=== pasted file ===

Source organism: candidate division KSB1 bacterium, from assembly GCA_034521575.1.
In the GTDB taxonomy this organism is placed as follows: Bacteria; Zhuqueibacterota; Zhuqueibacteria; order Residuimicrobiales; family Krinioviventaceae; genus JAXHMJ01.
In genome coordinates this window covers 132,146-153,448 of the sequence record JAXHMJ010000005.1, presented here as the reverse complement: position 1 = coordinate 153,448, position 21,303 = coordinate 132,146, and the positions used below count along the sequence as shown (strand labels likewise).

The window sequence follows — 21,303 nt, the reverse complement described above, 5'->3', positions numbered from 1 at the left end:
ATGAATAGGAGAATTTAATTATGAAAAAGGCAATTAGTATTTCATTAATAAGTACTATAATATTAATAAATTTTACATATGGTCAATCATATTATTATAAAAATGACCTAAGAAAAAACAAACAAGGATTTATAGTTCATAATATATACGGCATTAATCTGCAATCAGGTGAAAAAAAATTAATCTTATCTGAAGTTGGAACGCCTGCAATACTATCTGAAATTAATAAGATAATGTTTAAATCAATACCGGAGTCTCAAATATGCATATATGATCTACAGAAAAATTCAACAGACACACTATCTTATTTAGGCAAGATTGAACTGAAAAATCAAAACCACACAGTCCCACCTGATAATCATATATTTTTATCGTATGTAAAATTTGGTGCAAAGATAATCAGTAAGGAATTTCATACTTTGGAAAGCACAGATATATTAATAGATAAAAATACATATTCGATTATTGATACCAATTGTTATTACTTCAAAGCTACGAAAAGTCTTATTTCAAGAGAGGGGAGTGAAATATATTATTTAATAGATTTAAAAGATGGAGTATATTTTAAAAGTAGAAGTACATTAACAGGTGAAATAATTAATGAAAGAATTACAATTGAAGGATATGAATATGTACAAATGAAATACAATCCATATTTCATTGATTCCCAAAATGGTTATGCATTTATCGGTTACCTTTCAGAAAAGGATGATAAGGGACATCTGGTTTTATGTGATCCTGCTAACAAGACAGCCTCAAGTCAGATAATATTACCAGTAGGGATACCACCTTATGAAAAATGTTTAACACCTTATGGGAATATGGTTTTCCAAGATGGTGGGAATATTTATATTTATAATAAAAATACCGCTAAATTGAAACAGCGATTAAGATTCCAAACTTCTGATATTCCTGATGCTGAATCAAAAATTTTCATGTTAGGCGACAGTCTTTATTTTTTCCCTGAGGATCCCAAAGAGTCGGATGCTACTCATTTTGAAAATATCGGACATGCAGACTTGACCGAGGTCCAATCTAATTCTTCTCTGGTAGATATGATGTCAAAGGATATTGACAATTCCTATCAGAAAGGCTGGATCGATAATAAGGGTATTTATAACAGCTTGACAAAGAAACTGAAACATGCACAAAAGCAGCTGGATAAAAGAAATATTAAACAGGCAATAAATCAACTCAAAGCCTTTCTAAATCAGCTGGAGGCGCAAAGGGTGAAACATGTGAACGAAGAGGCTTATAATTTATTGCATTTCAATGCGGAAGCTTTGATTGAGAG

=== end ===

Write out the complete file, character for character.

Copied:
Source organism: candidate division KSB1 bacterium, from assembly GCA_034521575.1.
In the GTDB taxonomy this organism is placed as follows: Bacteria; Zhuqueibacterota; Zhuqueibacteria; order Residuimicrobiales; family Krinioviventaceae; genus JAXHMJ01.
In genome coordinates this window covers 132,146-153,448 of the sequence record JAXHMJ010000005.1, presented here as the reverse complement: position 1 = coordinate 153,448, position 21,303 = coordinate 132,146, and the positions used below count along the sequence as shown (strand labels likewise).

The window sequence follows — 21,303 nt, the reverse complement described above, 5'->3', positions numbered from 1 at the left end:
ATGAATAGGAGAATTTAATTATGAAAAAGGCAATTAGTATTTCATTAATAAGTACTATAATATTAATAAATTTTACATATGGTCAATCATATTATTATAAAAATGACCTAAGAAAAAACAAACAAGGATTTATAGTTCATAATATATACGGCATTAATCTGCAATCAGGTGAAAAAAAATTAATCTTATCTGAAGTTGGAACGCCTGCAATACTATCTGAAATTAATAAGATAATGTTTAAATCAATACCGGAGTCTCAAATATGCATATATGATCTACAGAAAAATTCAACAGACACACTATCTTATTTAGGCAAGATTGAACTGAAAAATCAAAACCACACAGTCCCACCTGATAATCATATATTTTTATCGTATGTAAAATTTGGTGCAAAGATAATCAGTAAGGAATTTCATACTTTGGAAAGCACAGATATATTAATAGATAAAAATACATATTCGATTATTGATACCAATTGTTATTACTTCAAAGCTACGAAAAGTCTTATTTCAAGAGAGGGGAGTGAAATATATTATTTAATAGATTTAAAAGATGGAGTATATTTTAAAAGTAGAAGTACATTAACAGGTGAAATAATTAATGAAAGAATTACAATTGAAGGATATGAATATGTACAAATGAAATACAATCCATATTTCATTGATTCCCAAAATGGTTATGCATTTATCGGTTACCTTTCAGAAAAGGATGATAAGGGACATCTGGTTTTATGTGATCCTGCTAACAAGACAGCCTCAAGTCAGATAATATTACCAGTAGGGATACCACCTTATGAAAAATGTTTAACACCTTATGGGAATATGGTTTTCCAAGATGGTGGGAATATTTATATTTATAATAAAAATACCGCTAAATTGAAACAGCGATTAAGATTCCAAACTTCTGATATTCCTGATGCTGAATCAAAAATTTTCATGTTAGGCGACAGTCTTTATTTTTTCCCTGAGGATCCCAAAGAGTCGGATGCTACTCATTTTGAAAATATCGGACATGCAGACTTGACCGAGGTCCAATCTAATTCTTCTCTGGTAGATATGATGTCAAAGGATATTGACAATTCCTATCAGAAAGGCTGGATCGATAATAAGGGTATTTATAACAGCTTGACAAAGAAACTGAAACATGCACAAAAGCAGCTGGATAAAAGAAATATTAAACAGGCAATAAATCAACTCAAAGCCTTTCTAAATCAGCTGGAGGCGCAAAGGGTGAAACATGTGAACGAAGAGGCTTATAATTTATTGCATTTCAATGCGGAAGCTTTGATTGAGAG